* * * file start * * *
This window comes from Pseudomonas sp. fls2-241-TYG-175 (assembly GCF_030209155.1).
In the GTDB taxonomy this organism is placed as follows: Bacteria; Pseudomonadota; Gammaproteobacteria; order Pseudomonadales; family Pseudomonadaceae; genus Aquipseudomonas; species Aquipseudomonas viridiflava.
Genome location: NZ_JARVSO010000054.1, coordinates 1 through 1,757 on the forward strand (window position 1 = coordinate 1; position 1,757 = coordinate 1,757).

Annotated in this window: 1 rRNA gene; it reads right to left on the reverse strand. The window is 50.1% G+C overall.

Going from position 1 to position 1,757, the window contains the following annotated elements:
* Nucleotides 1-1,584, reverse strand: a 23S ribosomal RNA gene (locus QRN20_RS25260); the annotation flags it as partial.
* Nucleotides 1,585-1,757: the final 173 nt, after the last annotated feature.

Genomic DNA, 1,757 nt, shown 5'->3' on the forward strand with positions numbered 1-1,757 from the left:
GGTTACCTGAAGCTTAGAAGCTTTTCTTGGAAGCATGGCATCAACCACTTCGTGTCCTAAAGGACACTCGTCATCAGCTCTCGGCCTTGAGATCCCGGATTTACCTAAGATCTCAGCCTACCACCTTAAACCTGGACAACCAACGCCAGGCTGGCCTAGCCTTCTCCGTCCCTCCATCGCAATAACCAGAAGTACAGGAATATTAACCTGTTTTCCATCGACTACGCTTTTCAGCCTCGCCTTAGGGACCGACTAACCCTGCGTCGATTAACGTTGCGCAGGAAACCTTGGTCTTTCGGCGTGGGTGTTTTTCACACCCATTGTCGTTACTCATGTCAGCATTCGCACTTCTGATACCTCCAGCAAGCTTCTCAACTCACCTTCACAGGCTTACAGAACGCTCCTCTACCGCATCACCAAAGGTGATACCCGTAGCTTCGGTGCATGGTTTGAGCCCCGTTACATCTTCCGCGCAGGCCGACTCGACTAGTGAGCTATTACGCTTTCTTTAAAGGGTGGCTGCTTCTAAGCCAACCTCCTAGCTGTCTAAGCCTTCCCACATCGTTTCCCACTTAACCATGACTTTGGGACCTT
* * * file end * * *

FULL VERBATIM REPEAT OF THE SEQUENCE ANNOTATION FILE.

This window comes from Pseudomonas sp. fls2-241-TYG-175 (assembly GCF_030209155.1).
In the GTDB taxonomy this organism is placed as follows: Bacteria; Pseudomonadota; Gammaproteobacteria; order Pseudomonadales; family Pseudomonadaceae; genus Aquipseudomonas; species Aquipseudomonas viridiflava.
Genome location: NZ_JARVSO010000054.1, coordinates 1 through 1,757 on the forward strand (window position 1 = coordinate 1; position 1,757 = coordinate 1,757).

Annotated in this window: 1 rRNA gene; it reads right to left on the reverse strand. The window is 50.1% G+C overall.

Going from position 1 to position 1,757, the window contains the following annotated elements:
* Nucleotides 1-1,584, reverse strand: a 23S ribosomal RNA gene (locus QRN20_RS25260); the annotation flags it as partial.
* Nucleotides 1,585-1,757: the final 173 nt, after the last annotated feature.

Genomic DNA, 1,757 nt, shown 5'->3' on the forward strand with positions numbered 1-1,757 from the left:
GGTTACCTGAAGCTTAGAAGCTTTTCTTGGAAGCATGGCATCAACCACTTCGTGTCCTAAAGGACACTCGTCATCAGCTCTCGGCCTTGAGATCCCGGATTTACCTAAGATCTCAGCCTACCACCTTAAACCTGGACAACCAACGCCAGGCTGGCCTAGCCTTCTCCGTCCCTCCATCGCAATAACCAGAAGTACAGGAATATTAACCTGTTTTCCATCGACTACGCTTTTCAGCCTCGCCTTAGGGACCGACTAACCCTGCGTCGATTAACGTTGCGCAGGAAACCTTGGTCTTTCGGCGTGGGTGTTTTTCACACCCATTGTCGTTACTCATGTCAGCATTCGCACTTCTGATACCTCCAGCAAGCTTCTCAACTCACCTTCACAGGCTTACAGAACGCTCCTCTACCGCATCACCAAAGGTGATACCCGTAGCTTCGGTGCATGGTTTGAGCCCCGTTACATCTTCCGCGCAGGCCGACTCGACTAGTGAGCTATTACGCTTTCTTTAAAGGGTGGCTGCTTCTAAGCCAACCTCCTAGCTGTCTAAGCCTTCCCACATCGTTTCCCACTTAACCATGACTTTGGGACCTT